So I’m interested in coming up with organic ways to display and interact with digital data. So rather than having the harsh click-track rhythm of a drum machine, what if we had some true randomness in the timing? My idea is to make varying sized holes in a tube filled with water to let water drip at different times. These drops will land on a variety of peizo sensors and then will act like a drum machine. Perhaps rather than holes we can use old camera lens apertures?
Another place to add some randomness is in visual information. We could have a sheet of thermochromatic ink laying on top of a multiplexed grid of peltier tabs that could then act like a slowly refreshed image display. I think that this would give us fuzzy boundries, similar to a brush stroke, or watercolors spreading on a page. Perhaps even at a high resolution, these effects would add a softer edge to our digital images, making photographs something we could look up closely at without seeing the harshness of our digital compression strategies, no more pixels. Yay. I’ll let you all know how this goes. I’m trying to see if it’s worth trying to make my own semiconductive materials to make this display, or if I should just use a prefabricated pelteir tab at a chunky resolution.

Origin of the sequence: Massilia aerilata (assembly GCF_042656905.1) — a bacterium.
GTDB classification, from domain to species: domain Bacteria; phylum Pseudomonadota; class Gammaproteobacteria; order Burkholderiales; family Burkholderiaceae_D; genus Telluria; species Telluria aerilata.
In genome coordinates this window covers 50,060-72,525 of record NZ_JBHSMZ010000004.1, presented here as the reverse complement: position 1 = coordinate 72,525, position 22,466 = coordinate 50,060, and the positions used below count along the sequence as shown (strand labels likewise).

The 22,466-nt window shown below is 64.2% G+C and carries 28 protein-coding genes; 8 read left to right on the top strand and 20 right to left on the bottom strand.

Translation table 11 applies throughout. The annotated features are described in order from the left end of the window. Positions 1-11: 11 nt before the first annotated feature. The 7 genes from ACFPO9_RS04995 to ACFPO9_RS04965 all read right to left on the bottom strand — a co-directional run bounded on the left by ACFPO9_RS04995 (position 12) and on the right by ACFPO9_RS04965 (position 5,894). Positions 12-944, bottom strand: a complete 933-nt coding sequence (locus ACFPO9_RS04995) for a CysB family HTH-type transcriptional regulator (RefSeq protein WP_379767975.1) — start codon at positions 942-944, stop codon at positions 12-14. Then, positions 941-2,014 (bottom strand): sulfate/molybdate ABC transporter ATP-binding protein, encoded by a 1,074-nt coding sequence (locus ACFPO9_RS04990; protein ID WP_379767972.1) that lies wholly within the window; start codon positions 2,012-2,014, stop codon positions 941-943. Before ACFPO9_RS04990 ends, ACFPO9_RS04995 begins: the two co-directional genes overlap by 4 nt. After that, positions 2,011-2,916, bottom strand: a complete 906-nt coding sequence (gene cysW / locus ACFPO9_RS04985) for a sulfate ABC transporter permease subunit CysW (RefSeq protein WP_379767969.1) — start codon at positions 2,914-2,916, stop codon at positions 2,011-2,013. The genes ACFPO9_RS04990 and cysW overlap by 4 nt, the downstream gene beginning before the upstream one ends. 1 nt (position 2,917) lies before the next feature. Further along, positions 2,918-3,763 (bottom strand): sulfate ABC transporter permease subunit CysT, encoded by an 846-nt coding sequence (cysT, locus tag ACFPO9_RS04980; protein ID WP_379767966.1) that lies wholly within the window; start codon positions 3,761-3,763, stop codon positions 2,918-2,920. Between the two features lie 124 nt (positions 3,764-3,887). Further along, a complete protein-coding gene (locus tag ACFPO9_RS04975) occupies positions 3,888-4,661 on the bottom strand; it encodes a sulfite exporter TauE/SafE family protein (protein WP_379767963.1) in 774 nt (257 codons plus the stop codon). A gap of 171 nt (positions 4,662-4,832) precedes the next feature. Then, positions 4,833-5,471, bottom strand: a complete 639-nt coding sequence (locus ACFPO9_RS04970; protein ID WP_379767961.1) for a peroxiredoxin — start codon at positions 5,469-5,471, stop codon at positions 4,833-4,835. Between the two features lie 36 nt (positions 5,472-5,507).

Anyhow, that’s whats up.